Caring for the smallest victims of the opioid epidemic

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The opioid abuse crisis that’s afflicting our nation has been front and center in the news for several years now. At least one, and usually more stories every day tell of its devastation on lives, families and livelihoods.

As a nurse in obstetrics, I see first-hand the impact of the opioid crisis that no news coverage can really do justice to – addicted babies born to addicted mothers.  After delivery, these newborns’ dependence on the substance will continue. However, since the drug is no longer available, the newborn’s central nervous system becomes overstimulated causing the newborn to exhibit symptoms of withdrawal.

To see these smallest victims of substance abuse born in a state of drug withdrawal brings home the gravity of the opioid crisis like nothing else can. And it is a crisis that does not discriminate. Many addicted patients started out with a legal prescription from their provider as a result of an injury or medical procedure. Some may also be on a medication-assisted treatment regimen and prescribed methadone or buprenorphine and naloxone. Unfortunately, these medications still result in neonatal withdrawal symptoms.

According to the Centers for Disease Control and Prevention, national opioid use disorder rates at delivery more than quadrupled during 1999–2014. Further, according to the National Institutes of Health, as many as one newborn is born every 15 minutes suffering from opioid withdrawal. Within my own hospital in Northeast Alabama, we typically deliver around 1700 babies per year. On a given day, we will have at least one newborn– sometimes as many as five – in the nursery, who are being treated for Neonatal Abstinence Syndrome (NAS). However, several more newborns are being scored/assessed every 3 hours for NAS each day.

These newborns experience withdrawals which slightly differ from the adolescent or adult. They experience tremors, insomnia, irritability and constant crying, potential seizures, poor feeding, excessive suck, diarrhea and vomiting, among other symptoms. The difference is, they are often only 24 hours old. These symptoms can occur between 24 and 72 hours after birth. It is all dependent on the type of illegal drug or prescribed medication and if there is polysubstance use, which will then only culminate into more severe symptoms of withdrawal.

These babies require a more intensive level of one-on-one nursing, including the specialized care to administer the morphine or methadone orally to decrease their withdrawals symptoms, then gradually wean them off of the medication. And because their discomfort is such that they can’t really be in a bassinet and treated like other newborns, we rely heavily on generous and compassionate volunteers to cuddle and hold them. We also provide non-pharmacological interventions such as dimming the lights and reducing environmental stimuli. We have a designated NAS nursery.

Needless to say, providing care for these little ones can be mentally, physically and emotionally exhausting for nurses, and something for which nursing school doesn’t always prepare you.  But the fact is, we are often the first and main point of care for both the babies and their moms, and our profession affords us an opportunity to make a significant impact in their lives.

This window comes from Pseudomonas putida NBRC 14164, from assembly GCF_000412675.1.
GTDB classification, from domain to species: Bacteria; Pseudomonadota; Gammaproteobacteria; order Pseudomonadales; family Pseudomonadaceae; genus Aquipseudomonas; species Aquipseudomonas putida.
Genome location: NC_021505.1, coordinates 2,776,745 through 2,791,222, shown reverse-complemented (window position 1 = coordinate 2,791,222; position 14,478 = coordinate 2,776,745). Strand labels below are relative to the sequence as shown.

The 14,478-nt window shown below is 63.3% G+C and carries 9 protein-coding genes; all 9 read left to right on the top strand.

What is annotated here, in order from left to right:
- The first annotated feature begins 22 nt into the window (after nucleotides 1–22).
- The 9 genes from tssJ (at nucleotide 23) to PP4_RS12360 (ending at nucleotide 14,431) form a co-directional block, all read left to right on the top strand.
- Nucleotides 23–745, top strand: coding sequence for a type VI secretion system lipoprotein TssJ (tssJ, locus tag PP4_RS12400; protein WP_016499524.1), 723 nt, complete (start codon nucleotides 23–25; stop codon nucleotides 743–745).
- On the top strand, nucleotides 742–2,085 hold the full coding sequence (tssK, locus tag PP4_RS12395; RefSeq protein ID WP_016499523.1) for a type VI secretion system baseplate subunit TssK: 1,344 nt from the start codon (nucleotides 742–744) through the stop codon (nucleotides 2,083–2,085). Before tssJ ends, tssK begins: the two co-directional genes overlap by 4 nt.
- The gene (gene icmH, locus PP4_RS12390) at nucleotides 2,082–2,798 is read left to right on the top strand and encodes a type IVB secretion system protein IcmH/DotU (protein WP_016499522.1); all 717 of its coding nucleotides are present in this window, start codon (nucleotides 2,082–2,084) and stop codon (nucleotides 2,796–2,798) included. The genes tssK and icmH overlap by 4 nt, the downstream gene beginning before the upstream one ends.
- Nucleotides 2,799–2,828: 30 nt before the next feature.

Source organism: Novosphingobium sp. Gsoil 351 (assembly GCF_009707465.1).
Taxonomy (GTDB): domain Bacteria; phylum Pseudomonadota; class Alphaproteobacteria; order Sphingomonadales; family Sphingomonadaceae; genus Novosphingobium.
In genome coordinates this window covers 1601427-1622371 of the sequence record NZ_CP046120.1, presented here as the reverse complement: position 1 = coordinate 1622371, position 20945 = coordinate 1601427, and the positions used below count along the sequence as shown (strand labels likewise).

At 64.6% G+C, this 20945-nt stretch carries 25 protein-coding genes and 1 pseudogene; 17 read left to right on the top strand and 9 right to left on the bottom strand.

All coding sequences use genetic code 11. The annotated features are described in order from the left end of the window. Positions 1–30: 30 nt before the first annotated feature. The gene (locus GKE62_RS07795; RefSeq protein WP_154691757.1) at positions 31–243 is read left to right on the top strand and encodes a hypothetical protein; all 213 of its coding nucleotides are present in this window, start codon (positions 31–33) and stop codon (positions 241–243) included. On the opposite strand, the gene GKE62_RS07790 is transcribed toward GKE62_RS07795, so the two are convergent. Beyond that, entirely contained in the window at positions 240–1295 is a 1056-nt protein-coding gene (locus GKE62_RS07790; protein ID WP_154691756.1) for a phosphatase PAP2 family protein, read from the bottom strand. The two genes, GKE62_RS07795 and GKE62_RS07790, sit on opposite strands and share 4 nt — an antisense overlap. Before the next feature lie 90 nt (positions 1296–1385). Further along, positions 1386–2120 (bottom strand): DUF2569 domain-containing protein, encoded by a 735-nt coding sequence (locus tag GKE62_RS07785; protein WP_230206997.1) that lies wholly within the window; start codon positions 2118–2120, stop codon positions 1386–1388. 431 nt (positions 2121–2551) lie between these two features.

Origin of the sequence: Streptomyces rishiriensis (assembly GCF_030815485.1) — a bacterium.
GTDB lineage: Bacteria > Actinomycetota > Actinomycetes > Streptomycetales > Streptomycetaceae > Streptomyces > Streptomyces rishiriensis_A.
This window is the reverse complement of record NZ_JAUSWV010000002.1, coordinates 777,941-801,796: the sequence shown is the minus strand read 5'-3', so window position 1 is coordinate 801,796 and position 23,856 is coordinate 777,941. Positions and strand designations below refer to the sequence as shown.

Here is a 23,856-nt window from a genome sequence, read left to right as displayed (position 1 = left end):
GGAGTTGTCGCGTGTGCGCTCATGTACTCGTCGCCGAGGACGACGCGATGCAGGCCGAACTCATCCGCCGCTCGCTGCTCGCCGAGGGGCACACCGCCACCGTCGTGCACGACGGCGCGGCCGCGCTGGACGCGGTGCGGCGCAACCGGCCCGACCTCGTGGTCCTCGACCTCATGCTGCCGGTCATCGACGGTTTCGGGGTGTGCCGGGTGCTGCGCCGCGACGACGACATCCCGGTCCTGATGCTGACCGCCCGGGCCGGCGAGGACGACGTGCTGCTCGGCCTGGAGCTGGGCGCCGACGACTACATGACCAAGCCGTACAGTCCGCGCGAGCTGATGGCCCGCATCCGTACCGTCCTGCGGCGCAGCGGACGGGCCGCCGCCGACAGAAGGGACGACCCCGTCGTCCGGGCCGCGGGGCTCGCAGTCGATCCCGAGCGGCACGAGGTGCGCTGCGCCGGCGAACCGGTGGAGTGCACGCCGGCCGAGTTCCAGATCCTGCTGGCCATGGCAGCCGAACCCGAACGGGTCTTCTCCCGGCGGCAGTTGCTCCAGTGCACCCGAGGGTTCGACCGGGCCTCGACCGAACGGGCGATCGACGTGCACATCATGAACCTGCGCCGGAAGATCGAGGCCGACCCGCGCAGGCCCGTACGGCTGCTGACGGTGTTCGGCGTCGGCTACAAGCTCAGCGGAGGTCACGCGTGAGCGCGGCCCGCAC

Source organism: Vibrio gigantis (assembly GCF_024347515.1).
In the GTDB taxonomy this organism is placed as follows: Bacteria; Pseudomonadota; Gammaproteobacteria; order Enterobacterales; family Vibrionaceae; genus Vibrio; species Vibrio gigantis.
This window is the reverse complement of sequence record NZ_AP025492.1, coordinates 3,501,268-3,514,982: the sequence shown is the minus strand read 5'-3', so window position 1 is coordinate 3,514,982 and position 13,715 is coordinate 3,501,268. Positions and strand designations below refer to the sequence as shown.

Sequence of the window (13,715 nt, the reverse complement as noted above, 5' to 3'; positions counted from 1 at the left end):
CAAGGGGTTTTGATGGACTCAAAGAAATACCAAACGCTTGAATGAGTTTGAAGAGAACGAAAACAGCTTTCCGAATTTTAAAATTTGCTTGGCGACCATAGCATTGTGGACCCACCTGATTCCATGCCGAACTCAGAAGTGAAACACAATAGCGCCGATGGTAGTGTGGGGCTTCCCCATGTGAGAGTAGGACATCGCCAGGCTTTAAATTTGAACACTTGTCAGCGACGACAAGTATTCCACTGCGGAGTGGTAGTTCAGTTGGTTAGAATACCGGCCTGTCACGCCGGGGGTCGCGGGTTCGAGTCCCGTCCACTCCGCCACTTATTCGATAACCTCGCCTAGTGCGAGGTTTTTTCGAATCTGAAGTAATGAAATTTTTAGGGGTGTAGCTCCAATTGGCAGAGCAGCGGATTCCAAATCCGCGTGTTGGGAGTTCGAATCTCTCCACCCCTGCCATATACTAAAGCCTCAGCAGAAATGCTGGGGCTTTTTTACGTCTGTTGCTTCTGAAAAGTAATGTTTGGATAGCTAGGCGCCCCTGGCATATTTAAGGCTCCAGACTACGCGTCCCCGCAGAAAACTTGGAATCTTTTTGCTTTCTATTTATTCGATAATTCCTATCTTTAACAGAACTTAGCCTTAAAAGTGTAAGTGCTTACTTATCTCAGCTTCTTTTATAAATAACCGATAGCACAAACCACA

According to the Center for Medicare and Medicaid Services, substance use is now a leading cause of maternal death. Statistics will tell us that there are numerous barriers to care for these women such as education, financial, lack of treatment programs and many others. From my view as a practicing nurse and educator, there are two barriers I see most frequently in practice – lack of ongoing education around substance use disorder (SUD) and the stigma.

Since 2015, nursing school curriculums have included education on SUD, how to recognize it, current treatments and other important information. These are critical components, however nurses who graduated before that time most often learned about substance use disorder on the job. Continuing education is a good option, but not always readily available. Many of our hospitals face staffing shortages that don’t allow us to take nurses away from patient care for training that’s not mission critical.  To truly understand and impact substance use, especially among pregnant women, we need to find efficient and effective ways to help our nurses and nurse managers learn how to identify the signs of substance use disorder and steps to intervene for the newborn and mom.

Secondly, it’s not hard to feel compassion for a baby born addicted, but for many nurses and providers, that compassion doesn’t extend to the mom. We can be taught to recognize the signs of drug addiction, but how do we learn to be empathetic? Any nurse can tell you that patients know exactly how you feel about them the moment you walk in the room. It’s evident from your non-verbal cues, the way you speak to them, and the amount of time you spend in the room. And that impacts their perception immediately. If a mom feels you’re judging her, she will not always be honest, and you won’t get the information you need to care for her or the baby. On top of that, we may be asked to keep the baby’s drug screenings or treatments from the partner or grandparents out of a mom’s fear that they will not understand and her not wanting relationship problems within the family unit.  Caring for these moms requires a different mindset, one that we don’t all naturally have. But at the end of the day, our purpose is to provide the best care possible for moms and babies.

There is no easy answer to this crisis, particularly when it comes to pregnant women and newborns, but preparing our nurses for the challenges – the emotional as well as the professional – is a step in the right direction.

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